|29||Jordan Eberle||EDM||Drafted, 1st Round|
|30||Gabriel Landeskog||COL||Drafted, 1st Round|
Drafted in rounds 1-3: 19/30, 63%
Drafted in rounds 4-7: 2/30, 7%
Traded for: 7/30, 23%
Signed as a free agent: 2/30: 7%
Notes: The vast majority of elite forwards are acquired through the early stages of the draft. Just for the sake of comparison, I left the rounds in the draft at 1-3 and 4-7, though I could have made it 1-2 and 3-7 and the results would have been the same. 21 out of the 30 were drafted, (70%), while only 9 out of the 30 (30%) were acquired via trade or free agency. Of the 21 drafted forwards who ended up in the top 30, 18 of them (86%) came from the first round. It's pretty rare that a forward isn't drafted in the first round, but ends up staying with that team and becoming elite. Also, for Martin St. Louis, I counted him as a free agent, as he signed with Tampa Bay, whom he scored the majority of his points with during the regular season.
|1||Erik Karlsson||OTT||Drafted, 1st Round|
|2||Duncan Keith||CHI||Drafted, 2nd Round|
|3||Shea Weber||NSH||Drafted, 2nd Round|
|4||Victor Hedman||TBL||Drafted, 1st Round|
|5||P.K. Subban||MTL||Drafted, 2nd Round|
|6||Keith Yandle||PHX||Drafted, 4th Round|
|7||Alex Pietrangelo||STL||Drafted, 2nd Round|
|9||Niklas Kronwall||DET||Drafted, 1st Round|
|10||Mark Giordano||CGY||Free Agency|
|13||Oliver Ekman-Larsson||PHX||Drafted, 1st Round|
|17||Ryan Suter||MIN||Free Agency|
|18||Andrei Markov||MTL||Drafted, 6th Round|
Drafted in rounds 1-3: 8/20, 40%
Drafted in rounds 4-7: 2/20, 10%
Traded for: 8/20, 40%
Signed as a free agent: 2/20, 10%
Notes: Here we start to notice some of what Parnass was saying. There's a larger amount of disparity among the defensemen. Half of the defensemen were drafted, and the other half were acquired via trade or free agency (that's a 1:1 ratio, vs the 7:3 ratio we saw with the forwards). Though the majority of those drafted were still drafted in the early rounds, the proportion of those drafted in specifically in the first round fell to 4 out of 10, or 40%, which is less than half of the 86% we saw with forwards. Blueliners can be acquired either later in the draft, or through other means, much easier than forwards because the projection of a defenseman is a much more difficult.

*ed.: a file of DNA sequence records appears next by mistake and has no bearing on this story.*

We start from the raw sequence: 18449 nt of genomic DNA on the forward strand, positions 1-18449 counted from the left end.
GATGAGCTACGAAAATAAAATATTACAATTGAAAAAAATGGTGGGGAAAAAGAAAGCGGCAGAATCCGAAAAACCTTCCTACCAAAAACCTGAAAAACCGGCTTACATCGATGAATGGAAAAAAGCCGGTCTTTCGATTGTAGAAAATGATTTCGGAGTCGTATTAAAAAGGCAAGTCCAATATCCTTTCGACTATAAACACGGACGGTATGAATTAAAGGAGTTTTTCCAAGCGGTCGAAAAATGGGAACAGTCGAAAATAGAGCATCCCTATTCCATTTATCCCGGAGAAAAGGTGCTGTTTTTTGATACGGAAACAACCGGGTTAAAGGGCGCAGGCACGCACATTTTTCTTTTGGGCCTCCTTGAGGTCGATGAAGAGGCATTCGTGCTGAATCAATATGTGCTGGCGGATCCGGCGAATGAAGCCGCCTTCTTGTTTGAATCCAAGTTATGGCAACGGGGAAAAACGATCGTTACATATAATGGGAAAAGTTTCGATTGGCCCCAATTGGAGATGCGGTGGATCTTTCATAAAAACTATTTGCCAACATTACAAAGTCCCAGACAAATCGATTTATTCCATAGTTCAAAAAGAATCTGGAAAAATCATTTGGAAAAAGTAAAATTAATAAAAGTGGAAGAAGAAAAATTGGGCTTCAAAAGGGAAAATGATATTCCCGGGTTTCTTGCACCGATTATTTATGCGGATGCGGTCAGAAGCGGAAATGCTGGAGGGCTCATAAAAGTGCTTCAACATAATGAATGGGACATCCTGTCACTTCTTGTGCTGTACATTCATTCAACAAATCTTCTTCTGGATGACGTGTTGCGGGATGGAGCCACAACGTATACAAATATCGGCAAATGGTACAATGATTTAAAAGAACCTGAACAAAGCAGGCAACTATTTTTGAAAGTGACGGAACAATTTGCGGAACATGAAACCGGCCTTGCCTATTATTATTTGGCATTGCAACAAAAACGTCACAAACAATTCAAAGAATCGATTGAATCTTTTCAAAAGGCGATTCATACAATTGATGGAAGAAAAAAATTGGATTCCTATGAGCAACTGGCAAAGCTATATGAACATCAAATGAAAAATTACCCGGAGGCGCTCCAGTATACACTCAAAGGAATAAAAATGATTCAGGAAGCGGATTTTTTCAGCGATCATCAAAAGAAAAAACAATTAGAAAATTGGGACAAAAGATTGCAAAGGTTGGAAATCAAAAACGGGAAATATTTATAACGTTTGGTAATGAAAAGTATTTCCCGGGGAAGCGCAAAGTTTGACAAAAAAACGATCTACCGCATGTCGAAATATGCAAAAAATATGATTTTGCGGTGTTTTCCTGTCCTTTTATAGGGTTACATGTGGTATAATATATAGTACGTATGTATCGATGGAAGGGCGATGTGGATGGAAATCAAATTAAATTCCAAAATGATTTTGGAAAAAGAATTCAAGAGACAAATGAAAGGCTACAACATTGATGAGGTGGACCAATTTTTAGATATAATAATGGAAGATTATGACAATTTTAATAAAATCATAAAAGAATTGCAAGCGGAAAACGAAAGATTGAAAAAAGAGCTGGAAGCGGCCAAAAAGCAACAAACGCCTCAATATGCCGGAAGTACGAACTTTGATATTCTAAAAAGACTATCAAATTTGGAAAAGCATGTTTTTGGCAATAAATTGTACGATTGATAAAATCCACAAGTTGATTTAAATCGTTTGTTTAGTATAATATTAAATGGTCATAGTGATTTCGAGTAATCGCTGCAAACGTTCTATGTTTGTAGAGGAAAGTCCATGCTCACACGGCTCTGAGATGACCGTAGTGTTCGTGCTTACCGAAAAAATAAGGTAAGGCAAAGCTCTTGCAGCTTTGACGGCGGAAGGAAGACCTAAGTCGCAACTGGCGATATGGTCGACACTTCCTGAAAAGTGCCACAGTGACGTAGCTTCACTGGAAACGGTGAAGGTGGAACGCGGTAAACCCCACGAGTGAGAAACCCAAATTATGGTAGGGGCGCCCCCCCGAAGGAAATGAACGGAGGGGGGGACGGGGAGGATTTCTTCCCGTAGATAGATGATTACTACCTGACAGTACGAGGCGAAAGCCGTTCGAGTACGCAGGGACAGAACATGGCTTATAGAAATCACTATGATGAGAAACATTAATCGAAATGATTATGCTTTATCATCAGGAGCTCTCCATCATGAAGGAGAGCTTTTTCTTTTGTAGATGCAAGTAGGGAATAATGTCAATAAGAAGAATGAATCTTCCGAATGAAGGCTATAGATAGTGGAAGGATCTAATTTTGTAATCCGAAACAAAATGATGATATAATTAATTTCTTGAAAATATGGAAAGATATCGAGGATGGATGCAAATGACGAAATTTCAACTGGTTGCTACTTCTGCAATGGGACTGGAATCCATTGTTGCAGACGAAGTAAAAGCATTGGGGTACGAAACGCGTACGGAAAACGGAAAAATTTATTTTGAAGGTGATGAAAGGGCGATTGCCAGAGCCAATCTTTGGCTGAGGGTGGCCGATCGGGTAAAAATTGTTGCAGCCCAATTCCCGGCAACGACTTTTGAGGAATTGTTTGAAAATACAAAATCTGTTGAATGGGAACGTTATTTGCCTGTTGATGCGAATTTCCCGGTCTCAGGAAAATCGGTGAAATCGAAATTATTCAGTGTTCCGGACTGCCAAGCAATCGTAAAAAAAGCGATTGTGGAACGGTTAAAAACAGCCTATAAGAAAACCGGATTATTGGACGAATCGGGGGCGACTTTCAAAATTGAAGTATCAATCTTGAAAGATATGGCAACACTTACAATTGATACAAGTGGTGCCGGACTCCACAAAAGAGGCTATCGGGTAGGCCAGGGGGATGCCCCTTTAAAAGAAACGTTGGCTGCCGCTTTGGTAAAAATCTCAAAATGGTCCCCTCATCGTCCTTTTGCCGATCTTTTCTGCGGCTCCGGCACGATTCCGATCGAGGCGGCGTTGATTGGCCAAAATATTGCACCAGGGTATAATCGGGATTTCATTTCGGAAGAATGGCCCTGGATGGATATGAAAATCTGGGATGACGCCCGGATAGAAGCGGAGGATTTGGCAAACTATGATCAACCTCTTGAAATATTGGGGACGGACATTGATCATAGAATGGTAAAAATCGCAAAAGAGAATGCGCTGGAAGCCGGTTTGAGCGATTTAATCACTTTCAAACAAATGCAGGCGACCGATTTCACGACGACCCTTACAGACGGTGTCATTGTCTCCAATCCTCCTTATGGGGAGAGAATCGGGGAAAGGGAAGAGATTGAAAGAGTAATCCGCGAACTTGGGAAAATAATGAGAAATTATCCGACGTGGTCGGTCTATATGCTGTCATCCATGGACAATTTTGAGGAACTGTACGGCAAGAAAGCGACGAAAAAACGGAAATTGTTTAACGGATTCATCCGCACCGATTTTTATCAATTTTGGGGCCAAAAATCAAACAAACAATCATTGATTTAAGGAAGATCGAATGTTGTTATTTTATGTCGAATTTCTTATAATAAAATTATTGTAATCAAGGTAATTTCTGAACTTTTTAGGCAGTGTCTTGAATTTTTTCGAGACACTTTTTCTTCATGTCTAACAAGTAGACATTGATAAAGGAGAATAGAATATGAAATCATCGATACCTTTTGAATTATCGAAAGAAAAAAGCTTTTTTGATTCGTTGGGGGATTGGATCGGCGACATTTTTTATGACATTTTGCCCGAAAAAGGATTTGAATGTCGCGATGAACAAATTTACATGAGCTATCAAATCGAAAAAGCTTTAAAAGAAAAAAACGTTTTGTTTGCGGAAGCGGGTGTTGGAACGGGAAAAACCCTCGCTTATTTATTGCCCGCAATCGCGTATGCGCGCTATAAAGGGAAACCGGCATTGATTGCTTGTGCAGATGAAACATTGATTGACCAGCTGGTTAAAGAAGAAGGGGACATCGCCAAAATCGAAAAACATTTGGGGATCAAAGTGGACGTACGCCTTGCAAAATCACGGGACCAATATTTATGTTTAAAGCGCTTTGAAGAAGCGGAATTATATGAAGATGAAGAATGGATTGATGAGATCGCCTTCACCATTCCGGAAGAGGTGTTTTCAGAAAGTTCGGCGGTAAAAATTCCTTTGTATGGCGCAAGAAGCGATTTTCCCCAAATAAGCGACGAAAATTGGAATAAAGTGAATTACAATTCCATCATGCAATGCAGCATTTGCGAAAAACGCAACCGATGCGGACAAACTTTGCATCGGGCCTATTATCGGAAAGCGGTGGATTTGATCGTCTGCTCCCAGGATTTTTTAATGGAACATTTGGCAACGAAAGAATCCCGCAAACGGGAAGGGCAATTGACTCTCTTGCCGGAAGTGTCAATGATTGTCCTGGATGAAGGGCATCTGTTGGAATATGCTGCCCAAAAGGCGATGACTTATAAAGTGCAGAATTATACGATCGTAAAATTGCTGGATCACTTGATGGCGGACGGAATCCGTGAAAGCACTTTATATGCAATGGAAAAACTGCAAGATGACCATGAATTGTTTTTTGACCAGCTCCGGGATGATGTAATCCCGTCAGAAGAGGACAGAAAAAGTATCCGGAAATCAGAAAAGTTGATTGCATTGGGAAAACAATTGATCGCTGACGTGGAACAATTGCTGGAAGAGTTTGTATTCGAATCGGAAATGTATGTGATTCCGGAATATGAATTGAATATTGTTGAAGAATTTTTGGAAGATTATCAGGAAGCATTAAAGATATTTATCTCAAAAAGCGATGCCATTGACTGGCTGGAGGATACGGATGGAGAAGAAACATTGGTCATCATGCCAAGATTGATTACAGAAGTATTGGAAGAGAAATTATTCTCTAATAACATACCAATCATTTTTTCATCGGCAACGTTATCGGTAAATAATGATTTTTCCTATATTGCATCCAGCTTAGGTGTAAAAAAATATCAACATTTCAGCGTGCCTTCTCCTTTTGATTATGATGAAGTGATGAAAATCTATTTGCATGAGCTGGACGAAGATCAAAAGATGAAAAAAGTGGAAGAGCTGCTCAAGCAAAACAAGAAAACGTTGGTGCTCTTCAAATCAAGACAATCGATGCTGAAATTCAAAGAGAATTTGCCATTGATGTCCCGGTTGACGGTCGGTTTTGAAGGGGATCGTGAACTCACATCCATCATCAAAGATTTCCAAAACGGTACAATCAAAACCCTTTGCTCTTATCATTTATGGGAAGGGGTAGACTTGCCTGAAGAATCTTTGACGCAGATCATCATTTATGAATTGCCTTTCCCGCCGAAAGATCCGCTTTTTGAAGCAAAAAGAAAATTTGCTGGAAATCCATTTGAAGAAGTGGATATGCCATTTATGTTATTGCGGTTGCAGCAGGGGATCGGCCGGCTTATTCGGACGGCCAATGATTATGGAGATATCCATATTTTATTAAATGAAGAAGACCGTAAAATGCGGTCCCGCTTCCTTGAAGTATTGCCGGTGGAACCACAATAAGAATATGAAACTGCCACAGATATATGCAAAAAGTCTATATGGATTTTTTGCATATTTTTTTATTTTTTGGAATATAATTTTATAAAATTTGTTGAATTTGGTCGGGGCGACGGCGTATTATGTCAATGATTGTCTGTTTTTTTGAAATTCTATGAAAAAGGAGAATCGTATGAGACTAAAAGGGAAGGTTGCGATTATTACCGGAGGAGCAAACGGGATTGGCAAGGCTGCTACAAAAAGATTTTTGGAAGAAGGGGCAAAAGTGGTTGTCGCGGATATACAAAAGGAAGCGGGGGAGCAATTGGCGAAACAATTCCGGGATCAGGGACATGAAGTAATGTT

|3||Carey Price||MTL||Drafted, 1st Round|
|7||Jaroslav Halak||STL, WSH||Trade|
|8||Henrik Lundqvist||NYR||Drafted, 7th Round|
|10||Roberto Luongo||VAN, FLA||Trade|
Drafted in rounds 1-3: 1/10, 10%
Drafted in rounds 4-7: 1/10, 10%
Traded for: 8/10, 80%
Signed as a free agent: 0/10, 0%
Notes: It's a total crapshoot. Even though the majority of the goaltenders (6 out of 10, 60%) were initially drafted in the first round, the value of young goaltenders sways and is constantly changing. They can be acquired rather easily when they are at low value, and then developed further until they are ready to move into an NHL role. 80% of the goaltenders were acquired by trades. That should speak volumes about both the difficulty of predicting the future performance of goaltenders, and the difficulty of drafting them.
The whole point of the Parnass piece is to note that the first team to fully jump on board with an analytics movement in the draft (maybe not through analysis of points, but through analysis of what position/type of player to draft) would get the "last mover" advantage, and maintain an edge over the rest of the NHL, while being able to avoid the mistakes made by MLB teams working with the same concepts. Though it was only one year, the results do show that drafting a goaltender in the first round brings less value. The number of goalies in the top 10 who had been first round picks was 60%, while the number of forwards in the top 30 who had been first round picks was 80% (going off of when they were drafted, not how they were acquired.) Even more surprising is the percentage of blueliners who had been first round picks; it drops to 40%, half the value of drafting a forward. The opportunity cost of drafting a goaltender or a defenseman (drafting a forward) in the earlier rounds is simply not worth it. Elite forwards are much harder to come by in either trades, free agency, or the later rounds. Drafting a goaltender or a defenseman in the first three rounds of the draft may be shortchanging yourself, especially when there are elite level d-men and goaltenders to be found through other methods.